It’s time to forget the stupid, sucky seventies and move on.  And that may mean stepping back and reconsidering our faith on contemporary terms; viewing it in a less reactionary way.  It’s not as simple as an us vs. them mentality anymore.  The secular world is no longer spiraling down a liberal toilet bowl as I was taught growing up.  And while that makes things more complicated, I think it’s ultimately something to be thankful for.  It’s a new challenge.  And it’s our responsibility to step up.

Correction: The original Star Wars was released in 1977, after not quite an entire decade of suckiness, not 1979 as previously reported in the above post.

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4 CommentsLeave a comment

  1. I’m pretty sure my entire weird Christian school experience was a product of this extreme reaction to the ’70s. But the school and its principal never got past their overreaction to that decade. Which is probably why it closed in 2002 and there are a lot of traumatized students wandering around now.

    and my curriculum totally had this on going cartoon strip that promoted segregated schooling. In the ’90s! Totally unrelated to this post, but horrifying.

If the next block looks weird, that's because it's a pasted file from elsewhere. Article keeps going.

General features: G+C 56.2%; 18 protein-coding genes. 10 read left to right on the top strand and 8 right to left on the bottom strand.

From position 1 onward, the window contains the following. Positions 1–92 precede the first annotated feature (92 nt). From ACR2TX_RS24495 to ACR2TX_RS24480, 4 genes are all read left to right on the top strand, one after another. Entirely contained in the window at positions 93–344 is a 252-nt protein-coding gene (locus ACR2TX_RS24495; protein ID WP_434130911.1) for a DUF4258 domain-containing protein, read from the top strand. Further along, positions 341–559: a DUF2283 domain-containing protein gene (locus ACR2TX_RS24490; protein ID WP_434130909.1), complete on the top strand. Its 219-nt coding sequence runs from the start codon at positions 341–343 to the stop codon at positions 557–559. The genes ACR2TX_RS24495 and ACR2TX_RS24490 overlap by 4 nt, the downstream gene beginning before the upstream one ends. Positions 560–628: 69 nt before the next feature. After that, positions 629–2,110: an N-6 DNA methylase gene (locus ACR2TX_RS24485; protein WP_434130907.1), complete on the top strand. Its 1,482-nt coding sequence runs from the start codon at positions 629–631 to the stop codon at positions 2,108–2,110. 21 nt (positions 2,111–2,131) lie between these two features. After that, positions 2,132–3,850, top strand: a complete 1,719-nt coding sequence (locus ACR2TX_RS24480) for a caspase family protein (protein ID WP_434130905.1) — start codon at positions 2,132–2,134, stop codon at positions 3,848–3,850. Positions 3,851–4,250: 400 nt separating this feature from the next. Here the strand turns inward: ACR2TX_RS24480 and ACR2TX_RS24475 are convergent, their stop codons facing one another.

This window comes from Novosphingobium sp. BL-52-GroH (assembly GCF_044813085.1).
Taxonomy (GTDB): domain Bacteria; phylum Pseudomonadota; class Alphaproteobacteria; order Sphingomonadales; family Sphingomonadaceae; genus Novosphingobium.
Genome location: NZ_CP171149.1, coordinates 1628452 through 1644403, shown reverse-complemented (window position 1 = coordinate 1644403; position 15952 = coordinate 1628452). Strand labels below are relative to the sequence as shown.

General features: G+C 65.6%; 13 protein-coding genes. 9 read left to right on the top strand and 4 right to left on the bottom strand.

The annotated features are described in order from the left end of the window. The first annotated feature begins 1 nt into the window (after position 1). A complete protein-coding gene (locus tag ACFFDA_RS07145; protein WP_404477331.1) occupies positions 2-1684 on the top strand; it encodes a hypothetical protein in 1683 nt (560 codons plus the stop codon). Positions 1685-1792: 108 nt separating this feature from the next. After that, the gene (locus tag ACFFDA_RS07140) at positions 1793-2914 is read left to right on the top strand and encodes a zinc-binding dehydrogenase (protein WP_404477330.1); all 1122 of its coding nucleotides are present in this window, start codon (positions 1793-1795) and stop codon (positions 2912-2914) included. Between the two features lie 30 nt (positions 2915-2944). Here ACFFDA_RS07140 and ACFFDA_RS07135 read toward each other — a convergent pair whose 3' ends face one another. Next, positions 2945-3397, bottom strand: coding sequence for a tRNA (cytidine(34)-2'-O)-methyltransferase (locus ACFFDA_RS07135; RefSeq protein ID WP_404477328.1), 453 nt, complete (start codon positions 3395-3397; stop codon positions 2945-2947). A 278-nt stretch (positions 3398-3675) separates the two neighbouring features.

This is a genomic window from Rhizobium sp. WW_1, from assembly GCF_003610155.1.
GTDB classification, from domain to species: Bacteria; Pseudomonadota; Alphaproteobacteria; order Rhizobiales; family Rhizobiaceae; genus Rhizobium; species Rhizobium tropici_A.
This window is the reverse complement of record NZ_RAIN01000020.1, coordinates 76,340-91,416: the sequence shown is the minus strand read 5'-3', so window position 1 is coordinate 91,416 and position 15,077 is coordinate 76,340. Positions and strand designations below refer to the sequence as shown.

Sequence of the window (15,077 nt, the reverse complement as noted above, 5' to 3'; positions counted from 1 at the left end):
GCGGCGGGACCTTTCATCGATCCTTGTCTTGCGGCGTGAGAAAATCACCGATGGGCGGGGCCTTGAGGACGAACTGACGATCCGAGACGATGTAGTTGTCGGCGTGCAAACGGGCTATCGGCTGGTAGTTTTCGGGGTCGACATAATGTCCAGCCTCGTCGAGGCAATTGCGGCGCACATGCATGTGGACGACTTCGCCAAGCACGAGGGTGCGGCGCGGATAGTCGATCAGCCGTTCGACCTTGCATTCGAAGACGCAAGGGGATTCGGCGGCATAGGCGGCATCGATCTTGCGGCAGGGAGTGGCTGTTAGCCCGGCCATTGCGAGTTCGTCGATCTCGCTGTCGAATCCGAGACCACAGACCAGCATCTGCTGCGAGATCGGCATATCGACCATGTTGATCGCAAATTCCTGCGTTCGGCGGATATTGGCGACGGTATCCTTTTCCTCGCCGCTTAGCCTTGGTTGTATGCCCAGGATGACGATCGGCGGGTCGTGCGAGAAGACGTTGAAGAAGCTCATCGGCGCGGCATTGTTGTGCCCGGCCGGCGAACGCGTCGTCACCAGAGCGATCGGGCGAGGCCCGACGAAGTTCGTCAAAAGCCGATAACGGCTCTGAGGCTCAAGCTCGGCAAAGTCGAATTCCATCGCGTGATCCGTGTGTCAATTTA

2. You’re right about Star Wars, except that it was released in ’77.

    I’m not certain that the culture at large is much better morally today than 30 years ago. I’m not certain it’s much worse. It’s just different, like we’ve replaced our faith in drugs with a faith in the perpetual incline of the stock market (whoops!).

    Also, while the 70’s may have appeared in film a much darker period than the 60’s, I’m not so certain they were better or worse times. Ask your parents how 1968 went. Ugh.

  3. i thought the original star wars came out in ’77

  4. I totally agree. I dpn’t know what it was that caused all the craziness in the eighties but this is a pretty good guess. Half the people I know weren’t allowed to watch the smurfs at some point or go trick or treating because there were satanists EVERYWHERE. I still get regular chain emails from my mother saying things like if you park next to a van you will definitely get murdered. But lots of my mothers fear comes from the seventies. She even admits that A Clockwork Orange scarred her for life.
    Have you ever seen the “Tribulation” movies from the seventies? If you want a real scare see movies like “Stranger in the Night” and “Distant Thunder” Its the basic left behind kind of story but they must have been directed by Roman Polanski or something because I got nightmares for like ten years. Also my first grade teacher regularly reminded us that we had to prepare ourselves for the tribulation because the Russians were going to come and kill us for being christians but we had to stand firm.
    I’ll bet the internet has helped a lot. It has increased the amount of crazy rumors not diminished them but I think that has brought a little skepticism. These days perhaps people are less likely to believe that something is satanic just because they heard it from a friend.